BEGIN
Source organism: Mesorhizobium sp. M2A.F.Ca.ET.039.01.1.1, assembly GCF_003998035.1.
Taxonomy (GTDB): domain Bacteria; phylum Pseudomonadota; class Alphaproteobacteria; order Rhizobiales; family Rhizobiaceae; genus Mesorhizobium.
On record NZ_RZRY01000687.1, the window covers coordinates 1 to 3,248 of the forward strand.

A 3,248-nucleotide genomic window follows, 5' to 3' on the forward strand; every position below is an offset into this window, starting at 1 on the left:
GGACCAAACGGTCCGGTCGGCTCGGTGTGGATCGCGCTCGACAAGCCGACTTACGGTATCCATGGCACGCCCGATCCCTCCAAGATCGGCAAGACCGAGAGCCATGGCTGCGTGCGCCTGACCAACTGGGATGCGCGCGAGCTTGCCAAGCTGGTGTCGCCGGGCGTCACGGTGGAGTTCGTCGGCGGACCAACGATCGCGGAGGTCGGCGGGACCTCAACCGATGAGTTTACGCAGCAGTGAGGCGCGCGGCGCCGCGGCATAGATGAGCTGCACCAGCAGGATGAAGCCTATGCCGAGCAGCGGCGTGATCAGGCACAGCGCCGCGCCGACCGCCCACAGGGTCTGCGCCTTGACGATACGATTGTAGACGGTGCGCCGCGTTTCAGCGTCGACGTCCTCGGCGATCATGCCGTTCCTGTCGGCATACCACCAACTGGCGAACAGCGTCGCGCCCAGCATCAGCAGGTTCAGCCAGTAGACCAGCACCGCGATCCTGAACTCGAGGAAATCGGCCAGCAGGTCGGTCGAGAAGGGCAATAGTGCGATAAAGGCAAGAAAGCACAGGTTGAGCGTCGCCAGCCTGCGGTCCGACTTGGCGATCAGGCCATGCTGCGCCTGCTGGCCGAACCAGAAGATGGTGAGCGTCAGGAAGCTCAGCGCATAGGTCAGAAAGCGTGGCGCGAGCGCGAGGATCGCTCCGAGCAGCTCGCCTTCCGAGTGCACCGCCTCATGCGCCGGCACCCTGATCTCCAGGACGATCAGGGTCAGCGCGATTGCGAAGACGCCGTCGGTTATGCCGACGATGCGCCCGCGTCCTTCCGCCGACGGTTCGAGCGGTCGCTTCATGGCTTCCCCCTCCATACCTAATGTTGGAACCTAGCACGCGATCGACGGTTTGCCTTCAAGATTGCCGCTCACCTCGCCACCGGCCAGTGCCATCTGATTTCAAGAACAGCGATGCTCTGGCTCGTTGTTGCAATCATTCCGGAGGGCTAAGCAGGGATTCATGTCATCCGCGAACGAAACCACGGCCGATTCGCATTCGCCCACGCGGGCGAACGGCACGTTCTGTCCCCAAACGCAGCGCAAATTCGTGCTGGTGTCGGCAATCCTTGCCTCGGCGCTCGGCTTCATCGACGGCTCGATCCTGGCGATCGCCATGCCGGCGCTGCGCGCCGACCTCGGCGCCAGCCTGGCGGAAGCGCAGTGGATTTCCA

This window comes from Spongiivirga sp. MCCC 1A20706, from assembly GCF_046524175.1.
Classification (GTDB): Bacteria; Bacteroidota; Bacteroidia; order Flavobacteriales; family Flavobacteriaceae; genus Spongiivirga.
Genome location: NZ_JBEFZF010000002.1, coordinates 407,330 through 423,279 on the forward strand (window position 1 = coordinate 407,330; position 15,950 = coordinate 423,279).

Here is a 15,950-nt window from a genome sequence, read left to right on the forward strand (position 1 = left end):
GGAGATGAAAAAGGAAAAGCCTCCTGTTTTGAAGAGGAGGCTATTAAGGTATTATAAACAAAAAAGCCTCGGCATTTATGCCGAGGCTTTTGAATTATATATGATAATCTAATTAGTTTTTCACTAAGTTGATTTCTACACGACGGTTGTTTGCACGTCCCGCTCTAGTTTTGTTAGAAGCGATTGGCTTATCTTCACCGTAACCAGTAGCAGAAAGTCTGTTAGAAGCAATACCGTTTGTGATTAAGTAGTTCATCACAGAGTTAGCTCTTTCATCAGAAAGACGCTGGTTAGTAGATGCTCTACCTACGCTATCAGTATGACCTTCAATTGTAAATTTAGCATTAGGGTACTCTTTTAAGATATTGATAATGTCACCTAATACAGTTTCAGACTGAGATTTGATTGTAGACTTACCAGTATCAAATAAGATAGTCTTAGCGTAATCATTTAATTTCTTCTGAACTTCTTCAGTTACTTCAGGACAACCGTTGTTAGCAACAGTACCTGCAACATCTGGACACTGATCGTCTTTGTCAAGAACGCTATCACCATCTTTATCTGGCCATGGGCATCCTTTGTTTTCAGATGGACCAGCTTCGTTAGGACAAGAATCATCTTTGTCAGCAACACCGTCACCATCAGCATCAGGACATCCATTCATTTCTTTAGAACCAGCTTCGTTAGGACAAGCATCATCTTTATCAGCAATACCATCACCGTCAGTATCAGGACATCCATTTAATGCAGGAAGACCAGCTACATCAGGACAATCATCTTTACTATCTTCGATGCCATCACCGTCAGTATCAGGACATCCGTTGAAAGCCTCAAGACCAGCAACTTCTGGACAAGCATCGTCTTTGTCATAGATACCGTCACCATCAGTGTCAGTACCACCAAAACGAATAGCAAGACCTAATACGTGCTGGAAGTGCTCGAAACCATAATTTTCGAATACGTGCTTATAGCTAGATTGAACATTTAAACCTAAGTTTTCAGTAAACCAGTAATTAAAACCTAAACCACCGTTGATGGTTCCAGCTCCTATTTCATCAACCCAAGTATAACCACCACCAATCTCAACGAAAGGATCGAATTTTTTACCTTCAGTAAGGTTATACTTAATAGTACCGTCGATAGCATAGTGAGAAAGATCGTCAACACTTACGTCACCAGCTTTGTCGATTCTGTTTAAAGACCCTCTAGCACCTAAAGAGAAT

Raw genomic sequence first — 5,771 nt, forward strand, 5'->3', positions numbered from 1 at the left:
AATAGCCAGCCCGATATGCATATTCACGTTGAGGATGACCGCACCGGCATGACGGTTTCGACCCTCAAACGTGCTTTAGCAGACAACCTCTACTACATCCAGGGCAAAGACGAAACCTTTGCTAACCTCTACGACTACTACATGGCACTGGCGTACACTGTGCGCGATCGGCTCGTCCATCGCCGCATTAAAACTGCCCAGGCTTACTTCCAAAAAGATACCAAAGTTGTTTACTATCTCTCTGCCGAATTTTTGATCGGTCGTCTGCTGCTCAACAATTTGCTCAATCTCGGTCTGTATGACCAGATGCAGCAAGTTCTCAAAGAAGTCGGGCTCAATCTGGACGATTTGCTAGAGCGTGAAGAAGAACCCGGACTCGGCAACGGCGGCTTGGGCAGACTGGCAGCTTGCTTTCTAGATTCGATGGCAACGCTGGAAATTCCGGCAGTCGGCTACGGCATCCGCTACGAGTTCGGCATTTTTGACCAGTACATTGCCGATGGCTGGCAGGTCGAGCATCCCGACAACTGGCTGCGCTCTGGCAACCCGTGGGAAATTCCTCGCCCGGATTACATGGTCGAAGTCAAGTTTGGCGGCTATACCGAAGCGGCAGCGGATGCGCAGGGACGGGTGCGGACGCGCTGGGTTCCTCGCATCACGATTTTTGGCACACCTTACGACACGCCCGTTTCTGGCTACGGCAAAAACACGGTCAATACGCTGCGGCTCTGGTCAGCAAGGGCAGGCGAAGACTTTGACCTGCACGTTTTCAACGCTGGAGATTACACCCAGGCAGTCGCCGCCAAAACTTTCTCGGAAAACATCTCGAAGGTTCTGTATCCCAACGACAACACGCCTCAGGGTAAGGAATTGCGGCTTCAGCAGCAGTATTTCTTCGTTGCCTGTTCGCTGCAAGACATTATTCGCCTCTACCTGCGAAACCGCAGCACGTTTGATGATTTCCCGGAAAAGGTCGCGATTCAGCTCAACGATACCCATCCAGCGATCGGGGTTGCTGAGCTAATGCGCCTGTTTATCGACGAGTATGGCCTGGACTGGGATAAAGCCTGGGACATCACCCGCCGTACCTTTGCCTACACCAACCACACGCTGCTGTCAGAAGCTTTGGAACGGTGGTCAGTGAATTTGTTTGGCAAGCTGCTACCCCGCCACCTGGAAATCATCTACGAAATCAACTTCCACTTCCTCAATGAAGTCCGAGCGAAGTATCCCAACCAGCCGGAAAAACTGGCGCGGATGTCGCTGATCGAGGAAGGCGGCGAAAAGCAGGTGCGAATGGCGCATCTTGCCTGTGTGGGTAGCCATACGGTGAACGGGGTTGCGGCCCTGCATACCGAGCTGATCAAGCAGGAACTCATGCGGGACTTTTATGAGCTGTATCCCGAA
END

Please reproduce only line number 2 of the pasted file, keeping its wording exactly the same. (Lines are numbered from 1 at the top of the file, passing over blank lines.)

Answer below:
Taxonomy (GTDB): domain Bacteria; phylum Pseudomonadota; class Alphaproteobacteria; order Rhizobiales; family Rhizobiaceae; genus Mesorhizobium.